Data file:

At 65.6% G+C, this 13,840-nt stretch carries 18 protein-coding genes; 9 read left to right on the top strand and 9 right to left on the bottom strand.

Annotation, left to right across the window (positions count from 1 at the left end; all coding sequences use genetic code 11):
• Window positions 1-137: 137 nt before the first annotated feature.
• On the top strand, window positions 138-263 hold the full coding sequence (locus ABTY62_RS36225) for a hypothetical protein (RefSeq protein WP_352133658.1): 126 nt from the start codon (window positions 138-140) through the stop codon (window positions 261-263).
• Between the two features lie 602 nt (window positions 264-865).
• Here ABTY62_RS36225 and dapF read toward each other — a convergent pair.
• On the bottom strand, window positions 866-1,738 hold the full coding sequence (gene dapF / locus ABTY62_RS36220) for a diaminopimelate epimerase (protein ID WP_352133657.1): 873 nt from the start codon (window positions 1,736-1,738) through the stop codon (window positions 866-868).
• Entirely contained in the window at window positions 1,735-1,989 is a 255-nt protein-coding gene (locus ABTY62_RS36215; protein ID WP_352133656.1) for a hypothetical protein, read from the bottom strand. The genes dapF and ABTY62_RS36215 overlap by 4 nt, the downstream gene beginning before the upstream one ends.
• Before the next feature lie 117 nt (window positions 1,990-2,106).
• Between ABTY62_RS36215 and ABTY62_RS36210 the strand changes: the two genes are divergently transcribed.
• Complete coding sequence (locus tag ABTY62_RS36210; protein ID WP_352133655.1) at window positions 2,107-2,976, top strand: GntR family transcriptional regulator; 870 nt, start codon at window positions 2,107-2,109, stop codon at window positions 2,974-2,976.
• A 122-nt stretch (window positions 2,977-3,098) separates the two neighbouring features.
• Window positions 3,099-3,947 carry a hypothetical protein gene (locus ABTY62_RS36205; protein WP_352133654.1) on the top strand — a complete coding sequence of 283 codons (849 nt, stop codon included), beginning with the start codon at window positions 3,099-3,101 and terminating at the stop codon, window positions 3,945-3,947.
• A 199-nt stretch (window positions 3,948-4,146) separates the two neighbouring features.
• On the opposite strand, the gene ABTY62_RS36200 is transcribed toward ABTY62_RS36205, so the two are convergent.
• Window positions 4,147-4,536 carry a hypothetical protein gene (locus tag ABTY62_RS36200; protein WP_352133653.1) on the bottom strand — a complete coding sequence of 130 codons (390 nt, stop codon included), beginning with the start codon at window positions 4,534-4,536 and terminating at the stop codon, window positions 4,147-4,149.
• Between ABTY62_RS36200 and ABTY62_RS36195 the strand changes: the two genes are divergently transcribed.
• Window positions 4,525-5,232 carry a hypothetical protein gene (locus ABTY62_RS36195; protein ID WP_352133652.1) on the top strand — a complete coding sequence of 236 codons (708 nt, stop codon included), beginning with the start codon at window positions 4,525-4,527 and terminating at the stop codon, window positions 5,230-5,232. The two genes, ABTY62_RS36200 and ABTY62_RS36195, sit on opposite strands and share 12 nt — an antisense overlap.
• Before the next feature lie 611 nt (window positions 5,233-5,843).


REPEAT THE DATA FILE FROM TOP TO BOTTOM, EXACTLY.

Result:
At 65.6% G+C, this 13,840-nt stretch carries 18 protein-coding genes; 9 read left to right on the top strand and 9 right to left on the bottom strand.

Annotation, left to right across the window (positions count from 1 at the left end; all coding sequences use genetic code 11):
• Window positions 1-137: 137 nt before the first annotated feature.
• On the top strand, window positions 138-263 hold the full coding sequence (locus ABTY62_RS36225) for a hypothetical protein (RefSeq protein WP_352133658.1): 126 nt from the start codon (window positions 138-140) through the stop codon (window positions 261-263).
• Between the two features lie 602 nt (window positions 264-865).
• Here ABTY62_RS36225 and dapF read toward each other — a convergent pair.
• On the bottom strand, window positions 866-1,738 hold the full coding sequence (gene dapF / locus ABTY62_RS36220) for a diaminopimelate epimerase (protein ID WP_352133657.1): 873 nt from the start codon (window positions 1,736-1,738) through the stop codon (window positions 866-868).
• Entirely contained in the window at window positions 1,735-1,989 is a 255-nt protein-coding gene (locus ABTY62_RS36215; protein ID WP_352133656.1) for a hypothetical protein, read from the bottom strand. The genes dapF and ABTY62_RS36215 overlap by 4 nt, the downstream gene beginning before the upstream one ends.
• Before the next feature lie 117 nt (window positions 1,990-2,106).
• Between ABTY62_RS36215 and ABTY62_RS36210 the strand changes: the two genes are divergently transcribed.
• Complete coding sequence (locus tag ABTY62_RS36210; protein ID WP_352133655.1) at window positions 2,107-2,976, top strand: GntR family transcriptional regulator; 870 nt, start codon at window positions 2,107-2,109, stop codon at window positions 2,974-2,976.
• A 122-nt stretch (window positions 2,977-3,098) separates the two neighbouring features.
• Window positions 3,099-3,947 carry a hypothetical protein gene (locus ABTY62_RS36205; protein WP_352133654.1) on the top strand — a complete coding sequence of 283 codons (849 nt, stop codon included), beginning with the start codon at window positions 3,099-3,101 and terminating at the stop codon, window positions 3,945-3,947.
• A 199-nt stretch (window positions 3,948-4,146) separates the two neighbouring features.
• On the opposite strand, the gene ABTY62_RS36200 is transcribed toward ABTY62_RS36205, so the two are convergent.
• Window positions 4,147-4,536 carry a hypothetical protein gene (locus tag ABTY62_RS36200; protein WP_352133653.1) on the bottom strand — a complete coding sequence of 130 codons (390 nt, stop codon included), beginning with the start codon at window positions 4,534-4,536 and terminating at the stop codon, window positions 4,147-4,149.
• Between ABTY62_RS36200 and ABTY62_RS36195 the strand changes: the two genes are divergently transcribed.
• Window positions 4,525-5,232 carry a hypothetical protein gene (locus ABTY62_RS36195; protein ID WP_352133652.1) on the top strand — a complete coding sequence of 236 codons (708 nt, stop codon included), beginning with the start codon at window positions 4,525-4,527 and terminating at the stop codon, window positions 5,230-5,232. The two genes, ABTY62_RS36200 and ABTY62_RS36195, sit on opposite strands and share 12 nt — an antisense overlap.
• Before the next feature lie 611 nt (window positions 5,233-5,843).